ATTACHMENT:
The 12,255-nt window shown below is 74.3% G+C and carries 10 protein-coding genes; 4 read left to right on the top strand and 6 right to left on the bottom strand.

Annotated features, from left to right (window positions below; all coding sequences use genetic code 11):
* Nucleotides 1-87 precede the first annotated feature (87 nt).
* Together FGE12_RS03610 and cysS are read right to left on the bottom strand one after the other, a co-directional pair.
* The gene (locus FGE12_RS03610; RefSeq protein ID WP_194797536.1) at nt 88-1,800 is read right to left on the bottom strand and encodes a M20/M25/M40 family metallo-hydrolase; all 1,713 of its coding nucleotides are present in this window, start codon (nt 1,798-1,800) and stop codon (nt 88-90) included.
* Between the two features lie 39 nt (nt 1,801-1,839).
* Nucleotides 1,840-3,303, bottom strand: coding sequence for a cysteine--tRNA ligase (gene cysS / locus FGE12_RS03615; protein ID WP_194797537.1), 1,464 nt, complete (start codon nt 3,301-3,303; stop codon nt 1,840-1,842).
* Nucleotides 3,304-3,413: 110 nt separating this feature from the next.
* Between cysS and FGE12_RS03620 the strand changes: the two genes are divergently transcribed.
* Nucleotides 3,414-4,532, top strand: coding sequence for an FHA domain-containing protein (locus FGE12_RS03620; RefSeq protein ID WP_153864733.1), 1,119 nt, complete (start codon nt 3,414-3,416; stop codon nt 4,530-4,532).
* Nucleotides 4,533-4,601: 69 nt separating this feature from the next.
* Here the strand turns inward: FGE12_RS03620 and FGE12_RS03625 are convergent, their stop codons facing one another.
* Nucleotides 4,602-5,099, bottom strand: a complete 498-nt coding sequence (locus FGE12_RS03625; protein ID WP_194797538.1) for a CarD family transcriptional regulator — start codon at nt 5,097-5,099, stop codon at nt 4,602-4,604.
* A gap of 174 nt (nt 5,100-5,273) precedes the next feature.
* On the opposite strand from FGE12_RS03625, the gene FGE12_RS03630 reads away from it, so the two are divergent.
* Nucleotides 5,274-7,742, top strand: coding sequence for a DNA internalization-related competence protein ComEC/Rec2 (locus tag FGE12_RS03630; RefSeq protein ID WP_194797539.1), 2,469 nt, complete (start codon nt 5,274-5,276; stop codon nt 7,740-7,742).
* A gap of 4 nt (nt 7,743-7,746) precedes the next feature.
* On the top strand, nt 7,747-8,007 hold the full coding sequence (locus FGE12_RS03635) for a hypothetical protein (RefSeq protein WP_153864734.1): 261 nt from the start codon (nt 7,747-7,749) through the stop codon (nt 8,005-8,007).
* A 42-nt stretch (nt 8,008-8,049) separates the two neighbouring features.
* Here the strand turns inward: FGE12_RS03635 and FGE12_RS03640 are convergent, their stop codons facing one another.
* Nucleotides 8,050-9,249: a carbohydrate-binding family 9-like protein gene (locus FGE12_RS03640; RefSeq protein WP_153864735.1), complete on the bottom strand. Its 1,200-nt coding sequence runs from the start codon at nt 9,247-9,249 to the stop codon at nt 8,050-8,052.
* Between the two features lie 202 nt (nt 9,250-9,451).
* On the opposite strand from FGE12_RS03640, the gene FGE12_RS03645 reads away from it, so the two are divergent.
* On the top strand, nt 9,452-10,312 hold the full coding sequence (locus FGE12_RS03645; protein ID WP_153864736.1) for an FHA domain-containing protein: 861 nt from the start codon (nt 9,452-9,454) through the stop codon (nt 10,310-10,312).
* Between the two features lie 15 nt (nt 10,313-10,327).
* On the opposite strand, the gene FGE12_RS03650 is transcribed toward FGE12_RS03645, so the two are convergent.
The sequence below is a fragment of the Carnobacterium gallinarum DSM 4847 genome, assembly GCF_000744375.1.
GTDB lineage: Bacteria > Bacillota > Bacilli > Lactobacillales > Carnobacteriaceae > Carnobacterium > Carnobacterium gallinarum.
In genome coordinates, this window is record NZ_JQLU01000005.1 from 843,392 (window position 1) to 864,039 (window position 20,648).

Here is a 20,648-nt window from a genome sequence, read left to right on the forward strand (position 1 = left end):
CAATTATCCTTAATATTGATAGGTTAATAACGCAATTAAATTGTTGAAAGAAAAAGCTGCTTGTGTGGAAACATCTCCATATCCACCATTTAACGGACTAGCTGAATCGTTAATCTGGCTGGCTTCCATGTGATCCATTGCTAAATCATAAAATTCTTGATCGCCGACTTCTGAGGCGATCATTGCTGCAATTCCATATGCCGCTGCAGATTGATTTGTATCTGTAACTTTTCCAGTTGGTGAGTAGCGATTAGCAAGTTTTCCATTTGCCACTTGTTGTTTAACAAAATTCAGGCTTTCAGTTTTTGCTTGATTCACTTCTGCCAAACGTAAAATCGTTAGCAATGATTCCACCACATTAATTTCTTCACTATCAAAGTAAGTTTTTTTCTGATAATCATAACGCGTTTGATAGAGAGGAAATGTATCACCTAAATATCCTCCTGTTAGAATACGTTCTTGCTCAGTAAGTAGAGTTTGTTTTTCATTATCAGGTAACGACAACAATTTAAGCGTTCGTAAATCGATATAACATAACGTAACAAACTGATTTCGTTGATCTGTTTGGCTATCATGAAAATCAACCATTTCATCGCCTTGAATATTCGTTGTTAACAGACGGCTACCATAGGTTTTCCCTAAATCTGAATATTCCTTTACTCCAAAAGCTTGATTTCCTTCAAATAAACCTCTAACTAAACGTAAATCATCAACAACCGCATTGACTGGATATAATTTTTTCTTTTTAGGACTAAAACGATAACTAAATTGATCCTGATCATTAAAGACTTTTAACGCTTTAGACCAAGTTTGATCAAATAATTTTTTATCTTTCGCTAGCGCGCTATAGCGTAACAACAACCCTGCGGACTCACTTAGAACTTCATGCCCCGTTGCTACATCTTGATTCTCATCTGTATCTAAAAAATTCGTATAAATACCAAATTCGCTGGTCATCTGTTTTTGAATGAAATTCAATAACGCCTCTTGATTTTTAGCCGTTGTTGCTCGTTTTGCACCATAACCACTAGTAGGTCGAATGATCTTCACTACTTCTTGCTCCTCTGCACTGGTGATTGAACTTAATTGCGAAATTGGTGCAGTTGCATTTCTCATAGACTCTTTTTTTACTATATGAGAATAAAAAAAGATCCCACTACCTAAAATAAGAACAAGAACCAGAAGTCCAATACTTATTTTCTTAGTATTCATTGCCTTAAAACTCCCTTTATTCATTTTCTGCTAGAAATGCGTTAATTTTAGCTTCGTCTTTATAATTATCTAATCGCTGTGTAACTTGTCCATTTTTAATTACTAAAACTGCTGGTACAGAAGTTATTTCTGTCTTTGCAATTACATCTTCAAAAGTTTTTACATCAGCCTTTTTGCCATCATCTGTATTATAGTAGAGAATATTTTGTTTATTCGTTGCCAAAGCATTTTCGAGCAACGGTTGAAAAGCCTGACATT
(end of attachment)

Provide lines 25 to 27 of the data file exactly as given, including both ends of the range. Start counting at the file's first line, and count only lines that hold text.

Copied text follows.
* Between the two features lie 15 nt (nt 10,313-10,327).
* On the opposite strand, the gene FGE12_RS03650 is transcribed toward FGE12_RS03645, so the two are convergent.
The sequence below is a fragment of the Carnobacterium gallinarum DSM 4847 genome, assembly GCF_000744375.1.